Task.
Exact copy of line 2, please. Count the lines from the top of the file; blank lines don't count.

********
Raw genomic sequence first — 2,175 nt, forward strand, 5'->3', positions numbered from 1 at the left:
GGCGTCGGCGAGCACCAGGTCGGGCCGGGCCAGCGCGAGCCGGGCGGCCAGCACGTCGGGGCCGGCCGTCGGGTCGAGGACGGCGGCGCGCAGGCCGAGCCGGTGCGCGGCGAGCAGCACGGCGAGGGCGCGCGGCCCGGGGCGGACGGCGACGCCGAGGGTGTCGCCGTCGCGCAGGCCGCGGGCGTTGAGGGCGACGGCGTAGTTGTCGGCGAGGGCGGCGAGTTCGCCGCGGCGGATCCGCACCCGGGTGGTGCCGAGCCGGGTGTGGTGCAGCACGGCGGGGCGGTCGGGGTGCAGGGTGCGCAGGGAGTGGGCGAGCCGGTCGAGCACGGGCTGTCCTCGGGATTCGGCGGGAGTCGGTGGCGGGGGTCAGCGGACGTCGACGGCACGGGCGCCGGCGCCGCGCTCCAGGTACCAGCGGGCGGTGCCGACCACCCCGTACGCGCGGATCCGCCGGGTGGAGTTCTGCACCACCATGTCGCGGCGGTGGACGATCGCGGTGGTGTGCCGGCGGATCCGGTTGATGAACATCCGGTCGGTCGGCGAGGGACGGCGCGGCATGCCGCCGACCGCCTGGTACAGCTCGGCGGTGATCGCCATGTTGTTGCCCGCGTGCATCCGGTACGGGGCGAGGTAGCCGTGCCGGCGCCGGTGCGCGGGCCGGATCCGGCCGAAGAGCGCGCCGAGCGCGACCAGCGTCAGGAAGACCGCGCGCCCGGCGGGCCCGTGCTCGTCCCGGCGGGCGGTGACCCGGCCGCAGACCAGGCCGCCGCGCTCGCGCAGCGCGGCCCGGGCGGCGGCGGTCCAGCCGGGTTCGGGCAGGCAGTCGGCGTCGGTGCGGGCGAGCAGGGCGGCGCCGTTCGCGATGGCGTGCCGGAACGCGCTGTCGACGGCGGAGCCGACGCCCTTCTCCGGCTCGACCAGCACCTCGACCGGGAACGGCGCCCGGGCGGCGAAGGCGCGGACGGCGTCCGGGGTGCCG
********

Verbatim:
GGCGTCGGCGAGCACCAGGTCGGGCCGGGCCAGCGCGAGCCGGGCGGCCAGCACGTCGGGGCCGGCCGTCGGGTCGAGGACGGCGGCGCGCAGGCCGAGCCGGTGCGCGGCGAGCAGCACGGCGAGGGCGCGCGGCCCGGGGCGGACGGCGACGCCGAGGGTGTCGCCGTCGCGCAGGCCGCGGGCGTTGAGGGCGACGGCGTAGTTGTCGGCGAGGGCGGCGAGTTCGCCGCGGCGGATCCGCACCCGGGTGGTGCCGAGCCGGGTGTGGTGCAGCACGGCGGGGCGGTCGGGGTGCAGGGTGCGCAGGGAGTGGGCGAGCCGGTCGAGCACGGGCTGTCCTCGGGATTCGGCGGGAGTCGGTGGCGGGGGTCAGCGGACGTCGACGGCACGGGCGCCGGCGCCGCGCTCCAGGTACCAGCGGGCGGTGCCGACCACCCCGTACGCGCGGATCCGCCGGGTGGAGTTCTGCACCACCATGTCGCGGCGGTGGACGATCGCGGTGGTGTGCCGGCGGATCCGGTTGATGAACATCCGGTCGGTCGGCGAGGGACGGCGCGGCATGCCGCCGACCGCCTGGTACAGCTCGGCGGTGATCGCCATGTTGTTGCCCGCGTGCATCCGGTACGGGGCGAGGTAGCCGTGCCGGCGCCGGTGCGCGGGCCGGATCCGGCCGAAGAGCGCGCCGAGCGCGACCAGCGTCAGGAAGACCGCGCGCCCGGCGGGCCCGTGCTCGTCCCGGCGGGCGGTGACCCGGCCGCAGACCAGGCCGCCGCGCTCGCGCAGCGCGGCCCGGGCGGCGGCGGTCCAGCCGGGTTCGGGCAGGCAGTCGGCGTCGGTGCGGGCGAGCAGGGCGGCGCCGTTCGCGATGGCGTGCCGGAACGCGCTGTCGACGGCGGAGCCGACGCCCTTCTCCGGCTCGACCAGCACCTCGACCGGGAACGGCGCCCGGGCGGCGAAGGCGCGGACGGCGTCCGGGGTGCCG